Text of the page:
We examined and automated this process, and we saved around one day a week for the campaign manager—and that’s a lot. We’re not only doing it better; we can do it more often. Every day, we take the data that we have, and we optimise the campaign. Naturally, it has a positive impact on campaigns in terms of ROI, and that is our main KPI. Overall, it’s been really successful and frees up the campaign manager to focus on other activities like improving our content. Now we have a culture of looking at our daily tasks and saying "Okay, we have to change this if we want to grow.” The end-goal, particularly since we offer a subscription app, is to be able to predict at day zero with a 95% confidence whether the campaign is going to be profitable or not, so we can take action immediately.

You are proactive about projects to optimise ad spend. How do you approach pinpointing other channels to power your app growth?

When I joined the company, there was only one channel: Facebook. But there are huge problems if you depend highly on only one channel. Therefore, I focus my effort on identifying and building more channels to help us grow. For us, paid content is a channel in this mix. It’s paying off, but it wasn’t easy. It took us nearly eight months to figure it out because it’s such a long funnel from awareness to conversion. On Facebook, the user just clicks on an ad, and then goes to the app store. In native advertising, the user clicks on what looks like content and has to be engaged by the content to download the app. So, the process is much longer, but the rewards—being able to acquire a highly engaged user—are also higher.

Another channel that works for us is podcast advertising. Why? Because we have an audio product. So far our experience with podcast advertising has been positive. But there are pain points. One is tracking. On digital channels, users click on a banner and you can attribute the user to the campaign. With podcasts, attribution isn't that straightforward. People listen, and some go to the landing page, and others just download the app. So, tracking is tricky. But we've figured this out, and now the next step would be to scale.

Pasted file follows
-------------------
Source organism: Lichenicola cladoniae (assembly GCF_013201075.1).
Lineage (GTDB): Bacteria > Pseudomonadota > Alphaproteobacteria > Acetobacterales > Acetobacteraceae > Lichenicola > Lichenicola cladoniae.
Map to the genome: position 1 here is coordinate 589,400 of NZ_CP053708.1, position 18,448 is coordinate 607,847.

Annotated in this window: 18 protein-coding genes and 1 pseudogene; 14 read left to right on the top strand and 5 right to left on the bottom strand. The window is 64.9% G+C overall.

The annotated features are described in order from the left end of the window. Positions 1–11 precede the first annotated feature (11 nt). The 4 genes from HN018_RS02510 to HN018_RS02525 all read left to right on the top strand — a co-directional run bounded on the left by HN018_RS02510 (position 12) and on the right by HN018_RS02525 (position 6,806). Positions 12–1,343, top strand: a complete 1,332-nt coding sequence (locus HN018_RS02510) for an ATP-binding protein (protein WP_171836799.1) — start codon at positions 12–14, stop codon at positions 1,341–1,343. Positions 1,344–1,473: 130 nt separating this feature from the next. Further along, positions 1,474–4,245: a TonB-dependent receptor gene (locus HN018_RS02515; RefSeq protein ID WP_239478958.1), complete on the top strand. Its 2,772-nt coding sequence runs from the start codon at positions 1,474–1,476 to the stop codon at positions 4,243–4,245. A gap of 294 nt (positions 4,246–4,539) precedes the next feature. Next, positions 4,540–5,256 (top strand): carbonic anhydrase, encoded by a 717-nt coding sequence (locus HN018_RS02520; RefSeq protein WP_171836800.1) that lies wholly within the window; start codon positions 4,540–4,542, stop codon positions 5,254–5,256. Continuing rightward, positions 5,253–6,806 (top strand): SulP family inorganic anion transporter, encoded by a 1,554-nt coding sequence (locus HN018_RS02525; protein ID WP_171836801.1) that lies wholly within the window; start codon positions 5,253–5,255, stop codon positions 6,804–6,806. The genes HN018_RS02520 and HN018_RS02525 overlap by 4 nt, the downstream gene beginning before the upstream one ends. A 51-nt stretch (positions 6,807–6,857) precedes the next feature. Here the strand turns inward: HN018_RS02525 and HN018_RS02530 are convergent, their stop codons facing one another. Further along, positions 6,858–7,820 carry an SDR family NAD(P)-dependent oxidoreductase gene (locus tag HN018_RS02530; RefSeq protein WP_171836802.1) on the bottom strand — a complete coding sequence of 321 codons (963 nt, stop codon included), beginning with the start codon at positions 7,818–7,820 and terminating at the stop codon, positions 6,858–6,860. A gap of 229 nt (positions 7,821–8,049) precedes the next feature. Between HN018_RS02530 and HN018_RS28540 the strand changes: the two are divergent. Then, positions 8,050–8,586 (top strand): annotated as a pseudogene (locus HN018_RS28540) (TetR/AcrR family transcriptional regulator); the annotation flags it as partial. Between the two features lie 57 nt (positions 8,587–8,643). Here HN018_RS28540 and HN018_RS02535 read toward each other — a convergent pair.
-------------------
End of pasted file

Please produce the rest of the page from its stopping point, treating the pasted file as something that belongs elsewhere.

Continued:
You have had amazing success finding and cracking new channels for advertising. Where else do you see the opportunity?

It's hard to believe it now, but we were not always an audio product. When we started out in 2014, we were just text. We saw people were using audio more and we rode that tide. Today, 90% of our titles are both text and audio. It's the same with platforms like Alexa and alternative app stores like Amazon. When Amazon released Alexa, we were excited about the platform from day one. It’s a platform with a big future, but you also have to stand out. In our case, we came up with the "Blinkist Minutes", based on our newsletter campaign where we were sending out one key insight from one book that you can read in one single minute. In the first iteration, we created content on a daily basis. The user just says, "Alexa, play 'Blinkist Minutes," and hears the content.

As an app marketer, you have to go where your users are. And nowadays it's clear that the market is bigger than two players. Amazon is the biggest player in e-commerce, and it has a lot of data on what users want and love that allow it to recommend apps people will genuinely appreciate. It makes sense to distribute your app and leverage the data players like Amazon have to focus your own marketing efforts—but that isn’t the only reason to explore alternative app stores. There’s also the Chinese market to crack—and you have to know the app store landscape and understand the user data before you think about where to market your product. It’s all very different from the markets in the U.S. or Europe, and you want to plan a strategy and you want to take advantage of automation where you can to focus your efforts.

 

More Posts

New Call-to-action